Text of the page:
Facebook is facing a brand new accusation, and people are angry. It is not the first time it has been accused of operating improperly, of course. People have said their privacy has been violated and that the people behind the social networking giant have been riding roughshod and that they are true prudes who censor photographs that are perfectly acceptable. The current accusation is different, however. Indeed, it seems that Facebook has decided that some 50,000 people have changed their nationalities, turning them from Swedes to Norwegians.
The small island of Gotland, found in Sweden’s Baltic Sea area, is now classed as being in Norway, according to Facebook. Indeed, the entire island seems to have been annexed. When someone searches for Gotland on Facebook, they are taken to the river Glama, just north of Oslo, in Norway.
The bug was reported by Ulrica Fransson Ingelmark, who classed it as completely ridiculous. She is the editor of the island’s newspaper, the Allehanda.
It’s been weeks since companies and private persons got a new address in Norway, and we talked about it a lot on the island, and nothing changed, and then we wrote about it, and now it’s a viral success, and Facebook still hasn’t changed it.
It may seem as if a simple Facebook error is no big deal, but it actually is. Indeed, some real inconveniences are being caused by this glitch. Indeed, an advertising professional from the island, Julie Bendelin, explained why it is such an issue.
Last weekend I started a Facebook account for my son, and the first thing that happened was ads from Norway for young kids in Norwegian, and I was like: ‘No, we’re in the middle of the Baltic sea, far from Norway.’ We’ve been hi-jacked by Norway.
She added that this could cause a real issue to small businesses. The island’s main source of income is tourism, with almost everybody having a small business that runs on their commerce. Tourists are now searching for information on Norway rather than Sweden, however. This means they are being shown fjords and other elements of Norwegian beauty, which has nothing at all to do with Gotland. As such, tourists who do come may find themselves seriously disappointed. Or, it could take tourism away from Sweden as a whole, as other places of interest suggested by the internet will all also be in Norway.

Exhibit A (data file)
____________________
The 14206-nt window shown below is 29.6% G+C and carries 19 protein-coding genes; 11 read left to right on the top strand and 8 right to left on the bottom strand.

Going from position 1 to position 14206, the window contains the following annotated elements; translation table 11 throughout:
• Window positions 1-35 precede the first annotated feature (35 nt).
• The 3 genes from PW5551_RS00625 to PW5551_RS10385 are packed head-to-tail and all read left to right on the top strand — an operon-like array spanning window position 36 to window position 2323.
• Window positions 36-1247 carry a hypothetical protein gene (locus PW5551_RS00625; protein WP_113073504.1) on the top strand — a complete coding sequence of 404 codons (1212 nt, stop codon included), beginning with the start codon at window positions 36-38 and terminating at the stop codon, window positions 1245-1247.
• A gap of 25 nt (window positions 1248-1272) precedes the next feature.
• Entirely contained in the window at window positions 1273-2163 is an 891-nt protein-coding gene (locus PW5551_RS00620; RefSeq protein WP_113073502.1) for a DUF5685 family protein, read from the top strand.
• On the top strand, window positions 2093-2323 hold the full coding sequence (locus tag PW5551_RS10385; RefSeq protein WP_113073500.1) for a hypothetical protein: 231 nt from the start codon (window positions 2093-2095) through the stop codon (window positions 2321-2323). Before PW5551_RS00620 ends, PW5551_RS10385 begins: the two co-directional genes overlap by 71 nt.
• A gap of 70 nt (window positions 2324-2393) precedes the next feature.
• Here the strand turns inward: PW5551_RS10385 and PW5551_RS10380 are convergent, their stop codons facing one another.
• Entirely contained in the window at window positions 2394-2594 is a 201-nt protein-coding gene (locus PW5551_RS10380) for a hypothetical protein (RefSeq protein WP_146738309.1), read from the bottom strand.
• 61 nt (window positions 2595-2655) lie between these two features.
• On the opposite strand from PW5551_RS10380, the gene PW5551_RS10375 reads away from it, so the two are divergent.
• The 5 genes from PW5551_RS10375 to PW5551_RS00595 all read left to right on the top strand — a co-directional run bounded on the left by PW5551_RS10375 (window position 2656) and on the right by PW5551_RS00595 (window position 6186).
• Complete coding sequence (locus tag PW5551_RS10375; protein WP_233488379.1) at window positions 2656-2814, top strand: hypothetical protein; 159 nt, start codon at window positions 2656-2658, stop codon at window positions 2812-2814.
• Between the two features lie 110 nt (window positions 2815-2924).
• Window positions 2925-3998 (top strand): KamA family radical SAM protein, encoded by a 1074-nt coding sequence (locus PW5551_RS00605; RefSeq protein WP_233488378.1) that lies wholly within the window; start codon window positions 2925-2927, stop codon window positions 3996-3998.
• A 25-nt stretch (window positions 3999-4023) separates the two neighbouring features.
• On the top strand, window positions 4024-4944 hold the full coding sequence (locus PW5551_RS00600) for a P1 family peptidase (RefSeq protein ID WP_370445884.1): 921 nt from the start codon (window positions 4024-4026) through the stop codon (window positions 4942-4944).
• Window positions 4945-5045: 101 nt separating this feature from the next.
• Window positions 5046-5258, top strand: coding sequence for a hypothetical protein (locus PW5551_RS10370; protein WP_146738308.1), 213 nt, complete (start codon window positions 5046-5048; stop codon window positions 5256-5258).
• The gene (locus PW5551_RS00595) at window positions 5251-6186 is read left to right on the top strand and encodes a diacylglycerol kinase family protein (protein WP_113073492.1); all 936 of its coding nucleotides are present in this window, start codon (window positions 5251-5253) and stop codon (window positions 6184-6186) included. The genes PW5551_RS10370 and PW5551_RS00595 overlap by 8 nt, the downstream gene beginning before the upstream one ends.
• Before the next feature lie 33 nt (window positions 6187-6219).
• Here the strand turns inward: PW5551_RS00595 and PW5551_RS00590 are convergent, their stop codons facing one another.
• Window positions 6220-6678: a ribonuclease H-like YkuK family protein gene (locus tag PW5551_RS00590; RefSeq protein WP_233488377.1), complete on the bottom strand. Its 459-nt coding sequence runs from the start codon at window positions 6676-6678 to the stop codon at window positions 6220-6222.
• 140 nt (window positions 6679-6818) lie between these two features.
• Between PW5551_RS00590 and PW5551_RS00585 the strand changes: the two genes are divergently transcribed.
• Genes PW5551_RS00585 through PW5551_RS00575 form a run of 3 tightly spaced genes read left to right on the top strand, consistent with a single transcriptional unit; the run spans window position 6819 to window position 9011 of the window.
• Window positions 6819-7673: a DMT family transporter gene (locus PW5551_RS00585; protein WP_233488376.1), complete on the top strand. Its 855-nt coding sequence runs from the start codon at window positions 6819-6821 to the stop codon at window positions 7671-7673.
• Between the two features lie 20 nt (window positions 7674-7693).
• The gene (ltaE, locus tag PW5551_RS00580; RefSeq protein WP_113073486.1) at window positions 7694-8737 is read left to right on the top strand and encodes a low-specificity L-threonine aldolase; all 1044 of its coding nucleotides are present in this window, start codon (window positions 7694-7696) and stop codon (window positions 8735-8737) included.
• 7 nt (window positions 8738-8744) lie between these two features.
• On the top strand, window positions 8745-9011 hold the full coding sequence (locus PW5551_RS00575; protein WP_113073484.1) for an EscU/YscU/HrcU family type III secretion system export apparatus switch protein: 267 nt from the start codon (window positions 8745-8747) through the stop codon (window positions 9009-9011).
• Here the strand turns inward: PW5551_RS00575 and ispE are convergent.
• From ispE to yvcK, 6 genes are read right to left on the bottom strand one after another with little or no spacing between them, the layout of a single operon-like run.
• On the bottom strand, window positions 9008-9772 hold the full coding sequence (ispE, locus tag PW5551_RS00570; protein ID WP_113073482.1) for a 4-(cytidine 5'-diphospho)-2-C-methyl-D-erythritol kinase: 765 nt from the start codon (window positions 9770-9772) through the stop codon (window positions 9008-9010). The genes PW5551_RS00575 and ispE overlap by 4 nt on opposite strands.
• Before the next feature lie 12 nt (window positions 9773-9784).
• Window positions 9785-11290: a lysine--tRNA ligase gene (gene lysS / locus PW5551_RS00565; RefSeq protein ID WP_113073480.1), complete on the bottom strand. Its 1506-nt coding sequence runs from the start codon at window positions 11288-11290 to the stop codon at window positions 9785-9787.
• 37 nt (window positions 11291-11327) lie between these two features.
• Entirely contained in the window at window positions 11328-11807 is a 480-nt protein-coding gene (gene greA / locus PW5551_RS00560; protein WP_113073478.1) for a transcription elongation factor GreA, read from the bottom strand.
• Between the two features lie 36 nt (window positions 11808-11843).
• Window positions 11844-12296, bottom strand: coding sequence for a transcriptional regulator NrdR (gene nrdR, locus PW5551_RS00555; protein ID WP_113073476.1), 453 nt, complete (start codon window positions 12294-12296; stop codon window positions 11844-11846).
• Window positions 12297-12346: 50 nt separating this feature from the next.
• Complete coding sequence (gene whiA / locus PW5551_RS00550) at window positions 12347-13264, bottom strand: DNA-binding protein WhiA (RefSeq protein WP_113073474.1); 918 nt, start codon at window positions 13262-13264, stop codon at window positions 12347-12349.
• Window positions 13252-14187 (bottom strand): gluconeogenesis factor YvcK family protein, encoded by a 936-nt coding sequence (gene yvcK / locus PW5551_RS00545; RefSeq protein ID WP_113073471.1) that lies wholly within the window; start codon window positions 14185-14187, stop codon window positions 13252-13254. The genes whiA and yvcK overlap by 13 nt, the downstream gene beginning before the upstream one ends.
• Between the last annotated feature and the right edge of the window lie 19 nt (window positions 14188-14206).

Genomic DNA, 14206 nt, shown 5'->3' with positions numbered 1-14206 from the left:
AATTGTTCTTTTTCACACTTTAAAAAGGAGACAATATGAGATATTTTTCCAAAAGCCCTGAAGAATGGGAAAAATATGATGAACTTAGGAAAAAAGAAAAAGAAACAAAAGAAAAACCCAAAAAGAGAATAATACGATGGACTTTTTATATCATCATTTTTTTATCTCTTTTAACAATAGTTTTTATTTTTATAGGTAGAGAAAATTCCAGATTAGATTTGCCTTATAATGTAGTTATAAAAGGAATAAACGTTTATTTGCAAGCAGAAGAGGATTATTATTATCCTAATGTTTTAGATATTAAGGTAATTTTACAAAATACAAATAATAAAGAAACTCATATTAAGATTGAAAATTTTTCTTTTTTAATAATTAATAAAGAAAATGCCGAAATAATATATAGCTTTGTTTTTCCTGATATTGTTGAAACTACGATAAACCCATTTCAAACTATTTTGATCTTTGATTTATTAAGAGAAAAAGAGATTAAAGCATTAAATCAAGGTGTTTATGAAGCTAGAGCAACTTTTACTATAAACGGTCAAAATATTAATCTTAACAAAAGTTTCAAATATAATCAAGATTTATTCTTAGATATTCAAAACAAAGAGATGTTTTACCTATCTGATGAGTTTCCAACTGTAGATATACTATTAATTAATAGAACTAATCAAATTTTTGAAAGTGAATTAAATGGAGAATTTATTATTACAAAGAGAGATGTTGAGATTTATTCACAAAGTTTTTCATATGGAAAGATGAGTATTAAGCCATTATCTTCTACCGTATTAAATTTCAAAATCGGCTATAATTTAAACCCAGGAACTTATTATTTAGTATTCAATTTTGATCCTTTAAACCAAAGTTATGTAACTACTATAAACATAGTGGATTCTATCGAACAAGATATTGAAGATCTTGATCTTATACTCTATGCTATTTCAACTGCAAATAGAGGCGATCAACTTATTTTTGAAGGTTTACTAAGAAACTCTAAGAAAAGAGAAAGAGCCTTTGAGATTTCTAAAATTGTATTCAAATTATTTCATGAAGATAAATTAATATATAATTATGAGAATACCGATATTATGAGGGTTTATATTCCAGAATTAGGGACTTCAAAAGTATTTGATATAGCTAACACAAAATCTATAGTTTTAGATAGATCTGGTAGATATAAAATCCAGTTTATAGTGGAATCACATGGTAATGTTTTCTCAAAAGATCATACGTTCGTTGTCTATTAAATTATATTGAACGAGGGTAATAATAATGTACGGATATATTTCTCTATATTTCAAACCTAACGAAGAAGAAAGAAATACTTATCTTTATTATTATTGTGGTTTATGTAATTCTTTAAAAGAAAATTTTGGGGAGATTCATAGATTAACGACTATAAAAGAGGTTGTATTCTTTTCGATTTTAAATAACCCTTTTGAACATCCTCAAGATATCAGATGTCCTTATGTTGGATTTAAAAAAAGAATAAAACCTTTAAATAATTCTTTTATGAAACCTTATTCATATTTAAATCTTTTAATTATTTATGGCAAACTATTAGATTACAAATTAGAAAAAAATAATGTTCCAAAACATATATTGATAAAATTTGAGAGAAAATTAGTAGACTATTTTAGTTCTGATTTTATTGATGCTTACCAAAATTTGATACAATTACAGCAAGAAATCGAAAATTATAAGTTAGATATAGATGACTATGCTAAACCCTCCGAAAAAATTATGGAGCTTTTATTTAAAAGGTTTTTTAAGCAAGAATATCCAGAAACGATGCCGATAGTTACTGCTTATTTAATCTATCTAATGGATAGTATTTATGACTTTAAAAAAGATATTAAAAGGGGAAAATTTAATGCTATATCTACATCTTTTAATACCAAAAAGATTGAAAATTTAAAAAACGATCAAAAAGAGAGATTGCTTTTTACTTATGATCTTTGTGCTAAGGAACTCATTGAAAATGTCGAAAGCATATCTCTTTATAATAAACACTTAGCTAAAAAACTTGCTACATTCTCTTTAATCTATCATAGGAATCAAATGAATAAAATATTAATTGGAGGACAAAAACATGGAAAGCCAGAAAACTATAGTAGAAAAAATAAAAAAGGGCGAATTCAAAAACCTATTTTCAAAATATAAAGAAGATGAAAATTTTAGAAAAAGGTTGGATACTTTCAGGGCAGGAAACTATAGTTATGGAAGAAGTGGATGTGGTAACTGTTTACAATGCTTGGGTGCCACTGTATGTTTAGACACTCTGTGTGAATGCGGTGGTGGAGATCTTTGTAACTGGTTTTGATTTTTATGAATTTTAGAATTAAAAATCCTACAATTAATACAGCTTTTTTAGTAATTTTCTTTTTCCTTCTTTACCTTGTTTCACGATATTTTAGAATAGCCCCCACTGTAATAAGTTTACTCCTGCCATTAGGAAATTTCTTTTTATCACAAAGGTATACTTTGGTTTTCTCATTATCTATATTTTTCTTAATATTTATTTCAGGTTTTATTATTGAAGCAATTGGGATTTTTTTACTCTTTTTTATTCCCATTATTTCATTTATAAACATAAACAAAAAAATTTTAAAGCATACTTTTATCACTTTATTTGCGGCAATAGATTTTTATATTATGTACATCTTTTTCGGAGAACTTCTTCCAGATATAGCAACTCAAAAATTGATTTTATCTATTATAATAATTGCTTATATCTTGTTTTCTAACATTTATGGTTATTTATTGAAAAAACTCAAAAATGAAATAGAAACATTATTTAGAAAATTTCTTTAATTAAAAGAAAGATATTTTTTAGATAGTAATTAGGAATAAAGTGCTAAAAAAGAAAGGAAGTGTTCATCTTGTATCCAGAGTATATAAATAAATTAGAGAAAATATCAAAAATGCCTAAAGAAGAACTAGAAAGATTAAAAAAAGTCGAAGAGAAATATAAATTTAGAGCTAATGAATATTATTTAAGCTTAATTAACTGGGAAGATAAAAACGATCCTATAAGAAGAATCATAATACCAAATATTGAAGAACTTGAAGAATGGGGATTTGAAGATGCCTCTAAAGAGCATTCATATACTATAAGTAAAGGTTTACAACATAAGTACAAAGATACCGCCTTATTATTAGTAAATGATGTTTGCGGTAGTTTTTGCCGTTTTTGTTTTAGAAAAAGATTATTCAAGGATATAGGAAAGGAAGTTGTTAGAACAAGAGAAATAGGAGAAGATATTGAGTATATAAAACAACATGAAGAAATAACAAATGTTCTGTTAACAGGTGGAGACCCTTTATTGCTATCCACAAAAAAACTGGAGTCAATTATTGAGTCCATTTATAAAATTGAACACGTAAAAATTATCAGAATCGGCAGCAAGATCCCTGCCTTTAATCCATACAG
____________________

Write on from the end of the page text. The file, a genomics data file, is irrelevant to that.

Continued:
Facebook is represented by a public relations company in Sweden. Their head of operations is Mandarva Stenborg. She has reported the issue to the Facebook headquarters nearly a week ago, but is yet to receive a response. She had presented them with an internal report and she believes this has been escalated internally according to procedures. However, no further information has been provided to her, so she doesn’t know whether the issue is a simple mistake or something more serious such as a bug or a hack.
The islanders are in uproar. They feel that escalating the issue isn’t enough, as this would suggest that an investigation into the validity of their claim is being organized. They do not want Facebook investigating whether they are actually in Sweden or in Norway, since everybody knows they are part of Sweden. It should be a very simple change. The people of Gotland are very clear on the issue: they want their island back.
It will be interesting to see how Facebook responds, if at all. This seems to be the first time they have made a massive geographical blunder, something that seemed reserved to the likes of TomTom in the past. Whether or not the islanders will receive an apology is another question that needs answering.